The future is accelerating. It is racing towards us faster than ever in our collective lives. How can that be known, you must ask, given that the future hasn't happened yet. It hasn't happened but a long-term pattern of accelerating life-cycles of societies is established.
''This is a deep trend of history,'' writes a futurologist, Michael Lee, in a new book, Knowing Our Future. ''It would be foolish to believe this [deep trend] can be easily reversed … Civilisations have life cycles, too, and their durations are shrinking over time.
''The lifespan of socio-political empires averaged 2000 years for a period of four millennia, but then more than halved with the next 1000 years of history. This sharp decrease in the lifespan of civilisations accelerated yet again in the following 500 years of history, dropping to a little over one-tenth of their average duration in ancient times.''
Lee's study of this deep trend was in part based on the work of Robert Samet, a civil engineer and futurologist who traced the duration of societies over history. In Long-Range Futures Research (2008), he described a striking shrinkage in the longevity of empires and cultures: ''The earliest civilisations between 3500 BC and AD 500 last for an average of 2000 years … In the period from AD 500-1500, the average duration was 500 to 1000 years … since AD 1500 … the average duration has been 200 to 500 years.''
Signs of an accelerating pattern of vulnerability and decline in our own western model of society are offered by the world's most famous economic historian, Professor Niall Ferguson. This year he used the Reith Lectures to chart the elements of decay in the Western civilisation. He gave his lecture series the gloomy and arresting title, The Great Degeneration, just released as a book.
He argues that advanced Western societies are developing sclerosis, manifest in the envelopment of life in bureaucratic and legal red tape. The most advanced economies are also becoming increasingly mendicant societies, evidenced by the unsustainable growth of social welfare spending in the European Union, the United States and, in a longer-term trend, Australia.
Among the telling low-lights offered by The Great Degeneration:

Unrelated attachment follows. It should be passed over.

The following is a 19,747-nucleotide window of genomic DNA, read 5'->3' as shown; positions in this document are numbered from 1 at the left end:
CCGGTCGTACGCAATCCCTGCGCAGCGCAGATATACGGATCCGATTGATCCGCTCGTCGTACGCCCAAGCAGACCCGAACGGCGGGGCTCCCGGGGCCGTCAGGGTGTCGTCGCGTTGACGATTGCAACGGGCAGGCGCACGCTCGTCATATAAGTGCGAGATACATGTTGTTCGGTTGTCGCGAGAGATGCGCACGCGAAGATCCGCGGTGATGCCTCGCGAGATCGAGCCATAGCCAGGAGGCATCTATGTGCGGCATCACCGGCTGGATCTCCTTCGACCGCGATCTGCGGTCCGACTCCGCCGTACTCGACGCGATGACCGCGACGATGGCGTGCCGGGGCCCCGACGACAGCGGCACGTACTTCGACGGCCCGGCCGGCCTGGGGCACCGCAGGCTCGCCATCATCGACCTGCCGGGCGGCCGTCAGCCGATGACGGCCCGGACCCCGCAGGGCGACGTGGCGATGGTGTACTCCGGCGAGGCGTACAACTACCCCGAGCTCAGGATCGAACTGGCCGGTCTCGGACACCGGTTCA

- The advanced nations which have created public and private debt larger than their gross domestic products confront a narrow range of options. They must raise the rate of growth above the rate of interest. If they cannot, they must default on a large proportion of public debt. Or wipe out debts via currency depreciation and inflation.
- The real rate of structural unemployment is concealed by the mendicant state. In the three years from June 2009 to June 2012, the world's largest economy, the US, created 2.4 million jobs but 3.3 million Americans were awarded disabled worker benefits. ''Unemployment is being concealed - and rendered permanent - in ways all too familiar to Europeans.''
- The financial crisis in 2007 had its origins in over-complex regulations not just misguided deregulation.
- ''All political systems are likely to succumb to sclerosis, mainly because of rent-seeking activities by organised interest groups.''
- The rule of law is increasingly being superseded and displaced by the rule of lawyers.
If this lecture series could be summed up in a single sentence it is this: when a majority of people vote for a living rather than work for a living, democracy, freedom and living standards are all in a lock-step of decline.
Ferguson is also a noted critic of casino capitalism but even his concerns about the emerging dominance of the vast financial derivatives market pale when compared with the details provided in another book published this year, Dark Pools, by a Wall Street Journal reporter, Scott Patterson.
The accelerating cycles of capitalism's creative disruption have reached a new velocity with the basic form known as stock trading. Sixty years ago, the average stock trade involved buying and holding a stock for four years. By 2000, that average holding period had shrunk to eight months. By 2008, it was two months. By 2011, it was 22 seconds. It would be even less now.
Patterson describes the global financial market as ''a worldwide matrix of dazzlingly complex algorithms, interlinked computer hubs the size of football fields, and high-octane trading robots guided by the latest advances in artificial intelligence''.
''With electronic trading, a placeless, faceless, post-modern cyber-market in which computers communicated at warp speed, that physical sense of the market's flow had vanished … Regular investors, of course, had little idea about the massive transfer of wealth that was taking place.''
The transfer of wealth upwards over the past quarter-century is well documented as a byproduct of global capitalism.
Then there is climate change, an encompassing process of accelerating change and disruption. The ideology of manic economic growth, driven by the false wisdom that technology can conquer problems caused by technology, is clearly having a global impact on the environment caused by the reality that 7 billion people now live on the planet and the average person is consuming far more than ever before in history. That this must significantly affect not just the environment but the global climate invokes the most basic and self-evident commonsense.
The world's scientific community has presented a compelling case that the acceleration of global consumption is in turn accelerating the much deeper natural pattern of climate change.
If you feel like life around you is speeding up, especially the cycle of invention to obsolescence, it's not you, it's everyone and everything.